Watching the World
Keep Learning as You Age
Learning new workplace technologies, such as computers and communication systems, can be stressful for some older workers, reports the Toronto Star newspaper. Job trends specialist Ann Eby says that the problem is more often a matter of how they are learning rather than what they are learning. “As we age,” explains Julia Kennedy, president of Axiom Training and Development, “our neural processes slow down, but the brain remains healthy.” Kennedy observes that unlike children, who are adept at learning by repetition without paying attention to meaning, “adults need to draw connections between what they already know (life experiences) and what they have just learned.” While it may take longer for senior workers to learn complex tasks, they still have the ability to learn. Kennedy offers the following suggestions for older workers attempting to learn new and difficult tasks: If possible, schedule your training periods in the morning, try to master concepts rather than every detail, and avoid comparing yourself with others.
World’s Oil Supply Updated
“After a five-year study, the U.S. Geological Survey [USGS] raised its previous estimate of the world’s crude oil reserves by 20 percent, to a total of 649 billion barrels,” reports the magazine Scientific American. “What we did is look into the future and predict how much [oil] will be discovered in the next 30 years,” says Suzanne Weedman, coordinator of USGS World Petroleum Assessment 2000. In addition to newfound reserves, advances in drilling technology add to the world’s oil supply by enabling petroleum companies to “squeeze more oil out of existing fields,” says the magazine.
Casual Clothes—Casual Work?
A nationwide survey in Australia found that some office workers believe that dressing casually for work leads to laziness, reports The Sunday Telegraph. Nearly 42 percent of those working at Australia’s information technology companies now dress casually all the time, and 40 percent of Australian companies have “casual Fridays,” when employees may dress casually for the day if they wish. Although the casual-dress approach to work is gaining popularity with workers, 17 percent of the bosses surveyed thought that casual dress affected the performance of employees. This figure closely matches the opinion of workers themselves, with 21 percent of the women and 18 percent of the men stating that casual dress has a negative impact on production.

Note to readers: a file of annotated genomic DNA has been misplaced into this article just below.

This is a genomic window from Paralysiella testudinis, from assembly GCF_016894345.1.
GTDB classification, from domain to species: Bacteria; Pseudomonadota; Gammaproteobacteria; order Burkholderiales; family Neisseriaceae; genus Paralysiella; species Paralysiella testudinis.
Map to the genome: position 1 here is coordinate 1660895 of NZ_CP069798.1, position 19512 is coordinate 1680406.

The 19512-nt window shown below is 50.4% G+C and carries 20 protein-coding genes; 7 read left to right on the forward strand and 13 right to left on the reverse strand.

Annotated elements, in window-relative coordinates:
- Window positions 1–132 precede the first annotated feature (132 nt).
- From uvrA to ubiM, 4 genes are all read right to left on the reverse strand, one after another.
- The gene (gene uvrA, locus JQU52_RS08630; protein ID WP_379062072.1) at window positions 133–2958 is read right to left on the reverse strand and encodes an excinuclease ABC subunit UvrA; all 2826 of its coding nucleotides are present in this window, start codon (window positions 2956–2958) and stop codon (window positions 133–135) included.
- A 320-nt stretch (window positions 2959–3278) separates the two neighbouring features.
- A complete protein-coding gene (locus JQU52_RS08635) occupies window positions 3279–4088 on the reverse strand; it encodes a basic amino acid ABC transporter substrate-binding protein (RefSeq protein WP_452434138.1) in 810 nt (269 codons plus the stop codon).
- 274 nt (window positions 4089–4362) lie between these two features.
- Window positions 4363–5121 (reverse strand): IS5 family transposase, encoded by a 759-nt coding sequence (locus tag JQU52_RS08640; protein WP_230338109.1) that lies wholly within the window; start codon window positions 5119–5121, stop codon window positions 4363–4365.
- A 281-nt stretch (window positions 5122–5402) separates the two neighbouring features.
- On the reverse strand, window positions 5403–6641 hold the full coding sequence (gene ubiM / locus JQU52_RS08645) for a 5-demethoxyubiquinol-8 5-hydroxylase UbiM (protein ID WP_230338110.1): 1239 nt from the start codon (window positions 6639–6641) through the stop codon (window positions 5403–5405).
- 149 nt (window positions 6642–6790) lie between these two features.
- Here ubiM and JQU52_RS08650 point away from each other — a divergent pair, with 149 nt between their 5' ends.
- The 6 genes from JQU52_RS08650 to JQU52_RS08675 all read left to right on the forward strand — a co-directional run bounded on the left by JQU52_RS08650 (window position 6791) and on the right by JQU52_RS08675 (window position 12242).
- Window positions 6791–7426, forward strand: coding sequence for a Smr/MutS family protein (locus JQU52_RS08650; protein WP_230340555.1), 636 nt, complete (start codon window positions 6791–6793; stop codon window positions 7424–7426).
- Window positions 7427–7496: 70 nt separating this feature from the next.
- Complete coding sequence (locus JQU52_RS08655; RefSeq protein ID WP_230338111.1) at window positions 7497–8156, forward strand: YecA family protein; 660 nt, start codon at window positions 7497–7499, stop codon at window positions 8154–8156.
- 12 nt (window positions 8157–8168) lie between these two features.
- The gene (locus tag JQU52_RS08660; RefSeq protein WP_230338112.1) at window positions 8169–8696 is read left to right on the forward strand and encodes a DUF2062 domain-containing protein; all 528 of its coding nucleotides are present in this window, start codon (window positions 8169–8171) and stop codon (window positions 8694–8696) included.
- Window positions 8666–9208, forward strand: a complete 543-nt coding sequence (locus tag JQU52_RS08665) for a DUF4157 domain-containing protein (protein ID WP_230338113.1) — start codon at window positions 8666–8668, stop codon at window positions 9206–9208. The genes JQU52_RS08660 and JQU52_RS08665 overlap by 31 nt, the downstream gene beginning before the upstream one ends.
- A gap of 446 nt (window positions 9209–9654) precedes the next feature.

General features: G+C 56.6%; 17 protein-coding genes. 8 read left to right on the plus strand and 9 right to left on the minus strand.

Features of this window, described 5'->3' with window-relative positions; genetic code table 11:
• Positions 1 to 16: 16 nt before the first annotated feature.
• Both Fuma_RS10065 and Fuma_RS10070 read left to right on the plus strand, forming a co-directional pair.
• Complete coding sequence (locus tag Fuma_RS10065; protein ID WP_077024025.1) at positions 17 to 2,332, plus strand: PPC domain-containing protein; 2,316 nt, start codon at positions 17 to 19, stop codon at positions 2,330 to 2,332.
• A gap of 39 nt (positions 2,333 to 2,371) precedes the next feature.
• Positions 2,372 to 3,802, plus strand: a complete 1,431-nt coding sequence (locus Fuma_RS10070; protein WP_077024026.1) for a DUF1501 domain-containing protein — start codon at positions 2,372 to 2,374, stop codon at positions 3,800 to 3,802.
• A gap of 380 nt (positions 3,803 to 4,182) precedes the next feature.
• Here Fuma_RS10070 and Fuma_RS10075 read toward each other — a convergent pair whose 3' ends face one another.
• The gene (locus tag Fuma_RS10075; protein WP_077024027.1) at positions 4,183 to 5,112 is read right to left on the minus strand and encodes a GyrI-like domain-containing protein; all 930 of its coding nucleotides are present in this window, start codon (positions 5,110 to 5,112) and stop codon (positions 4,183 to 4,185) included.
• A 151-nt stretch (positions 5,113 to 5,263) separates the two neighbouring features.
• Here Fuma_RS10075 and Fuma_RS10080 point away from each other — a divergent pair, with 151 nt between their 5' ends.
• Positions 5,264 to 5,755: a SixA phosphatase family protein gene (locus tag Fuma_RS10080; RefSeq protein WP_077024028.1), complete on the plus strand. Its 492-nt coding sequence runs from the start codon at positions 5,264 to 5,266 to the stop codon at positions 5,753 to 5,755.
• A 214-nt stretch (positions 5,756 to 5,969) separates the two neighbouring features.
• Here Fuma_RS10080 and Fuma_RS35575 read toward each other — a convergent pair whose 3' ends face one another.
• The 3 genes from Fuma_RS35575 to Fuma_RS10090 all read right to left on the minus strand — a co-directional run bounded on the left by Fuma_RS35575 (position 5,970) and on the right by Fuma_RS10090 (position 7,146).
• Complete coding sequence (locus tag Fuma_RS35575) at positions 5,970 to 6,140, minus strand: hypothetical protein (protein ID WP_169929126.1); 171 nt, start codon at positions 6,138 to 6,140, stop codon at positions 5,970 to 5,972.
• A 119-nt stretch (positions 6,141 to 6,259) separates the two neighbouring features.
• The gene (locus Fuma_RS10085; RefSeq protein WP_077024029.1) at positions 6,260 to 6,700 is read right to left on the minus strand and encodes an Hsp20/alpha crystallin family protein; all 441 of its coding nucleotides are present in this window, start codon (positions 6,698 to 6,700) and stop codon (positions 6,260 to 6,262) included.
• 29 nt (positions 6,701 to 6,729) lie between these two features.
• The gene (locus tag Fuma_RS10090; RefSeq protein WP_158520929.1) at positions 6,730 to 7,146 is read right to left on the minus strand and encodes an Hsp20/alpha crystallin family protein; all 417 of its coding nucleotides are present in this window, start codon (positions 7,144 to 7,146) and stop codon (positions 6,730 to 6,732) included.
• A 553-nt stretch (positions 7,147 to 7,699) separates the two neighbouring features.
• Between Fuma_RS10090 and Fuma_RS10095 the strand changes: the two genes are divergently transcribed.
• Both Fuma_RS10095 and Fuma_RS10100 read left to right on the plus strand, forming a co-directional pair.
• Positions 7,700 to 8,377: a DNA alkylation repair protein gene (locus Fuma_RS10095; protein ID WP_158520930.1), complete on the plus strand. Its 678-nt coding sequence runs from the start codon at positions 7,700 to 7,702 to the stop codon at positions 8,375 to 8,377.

Mozambique Flood Damage
One year ago this month, floodwaters in Mozambique left more than half a million people homeless, destroyed about a third of the country’s corn crop, and drowned more than 20,000 head of cattle. While the nation was recovering from this flood, which has been called the worst flood since before 1948, many asked how and why it happened. The journal African Wildlife said that urban development, tilling of grasslands, and overgrazing in neighboring countries upriver from Mozambique have destroyed the natural ability of the country’s grasslands and wetlands to absorb floodwaters. The runoff of heavy rain, therefore, eventually becomes a raging torrent. David Lindley, coordinator of a South African wetlands project, says: “What humans have done, in our infinite arrogance and lack of foresight, is to upset the integrity of our wetlands and mess with the dynamics of our rivers.”
Cows and Greenhouse Gas
Methane gas is said to be 20 times more potent than carbon dioxide in causing global warming. It is estimated that worldwide, 100 million tons of methane are produced every year by some two billion cattle, sheep, and goats. According to The Canberra Times, livestock produce 13 percent of Australia’s greenhouse gas emissions, while in New Zealand the figure is about 46 percent. Microorganisms in a ruminant’s stomach break down fodder and produce methane, which is released through the animal’s mouth. In an effort to reduce the animals’ contribution to global warming, scientists are now experimenting with ways to increase milk production per head while reducing the methane produced by the animals.